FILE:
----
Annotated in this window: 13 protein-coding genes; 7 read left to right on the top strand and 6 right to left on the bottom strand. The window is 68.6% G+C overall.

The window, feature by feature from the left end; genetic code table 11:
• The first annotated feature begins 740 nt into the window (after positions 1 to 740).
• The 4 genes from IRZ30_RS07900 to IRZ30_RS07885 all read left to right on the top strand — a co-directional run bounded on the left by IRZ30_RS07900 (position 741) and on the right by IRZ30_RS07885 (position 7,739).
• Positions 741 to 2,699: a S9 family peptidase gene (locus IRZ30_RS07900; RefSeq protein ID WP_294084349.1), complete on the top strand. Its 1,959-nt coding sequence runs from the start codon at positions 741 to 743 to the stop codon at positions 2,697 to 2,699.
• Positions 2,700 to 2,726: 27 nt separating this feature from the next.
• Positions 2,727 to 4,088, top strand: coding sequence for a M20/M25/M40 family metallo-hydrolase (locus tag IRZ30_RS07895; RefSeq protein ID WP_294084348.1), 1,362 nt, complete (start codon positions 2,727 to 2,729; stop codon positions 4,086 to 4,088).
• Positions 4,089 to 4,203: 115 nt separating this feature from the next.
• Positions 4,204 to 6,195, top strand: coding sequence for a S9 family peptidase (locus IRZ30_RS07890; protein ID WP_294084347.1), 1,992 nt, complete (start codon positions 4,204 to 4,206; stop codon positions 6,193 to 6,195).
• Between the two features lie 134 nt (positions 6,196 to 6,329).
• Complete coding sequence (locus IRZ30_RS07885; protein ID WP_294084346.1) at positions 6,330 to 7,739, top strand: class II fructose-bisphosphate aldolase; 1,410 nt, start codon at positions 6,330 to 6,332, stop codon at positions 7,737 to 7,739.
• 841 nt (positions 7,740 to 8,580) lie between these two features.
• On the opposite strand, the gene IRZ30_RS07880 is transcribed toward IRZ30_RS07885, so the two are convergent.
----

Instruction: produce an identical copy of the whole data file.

Annotated in this window: 13 protein-coding genes; 7 read left to right on the top strand and 6 right to left on the bottom strand. The window is 68.6% G+C overall.

The window, feature by feature from the left end; genetic code table 11:
• The first annotated feature begins 740 nt into the window (after positions 1 to 740).
• The 4 genes from IRZ30_RS07900 to IRZ30_RS07885 all read left to right on the top strand — a co-directional run bounded on the left by IRZ30_RS07900 (position 741) and on the right by IRZ30_RS07885 (position 7,739).
• Positions 741 to 2,699: a S9 family peptidase gene (locus IRZ30_RS07900; RefSeq protein ID WP_294084349.1), complete on the top strand. Its 1,959-nt coding sequence runs from the start codon at positions 741 to 743 to the stop codon at positions 2,697 to 2,699.
• Positions 2,700 to 2,726: 27 nt separating this feature from the next.
• Positions 2,727 to 4,088, top strand: coding sequence for a M20/M25/M40 family metallo-hydrolase (locus tag IRZ30_RS07895; RefSeq protein ID WP_294084348.1), 1,362 nt, complete (start codon positions 2,727 to 2,729; stop codon positions 4,086 to 4,088).
• Positions 4,089 to 4,203: 115 nt separating this feature from the next.
• Positions 4,204 to 6,195, top strand: coding sequence for a S9 family peptidase (locus IRZ30_RS07890; protein ID WP_294084347.1), 1,992 nt, complete (start codon positions 4,204 to 4,206; stop codon positions 6,193 to 6,195).
• Between the two features lie 134 nt (positions 6,196 to 6,329).
• Complete coding sequence (locus IRZ30_RS07885; protein ID WP_294084346.1) at positions 6,330 to 7,739, top strand: class II fructose-bisphosphate aldolase; 1,410 nt, start codon at positions 6,330 to 6,332, stop codon at positions 7,737 to 7,739.
• 841 nt (positions 7,740 to 8,580) lie between these two features.
• On the opposite strand, the gene IRZ30_RS07880 is transcribed toward IRZ30_RS07885, so the two are convergent.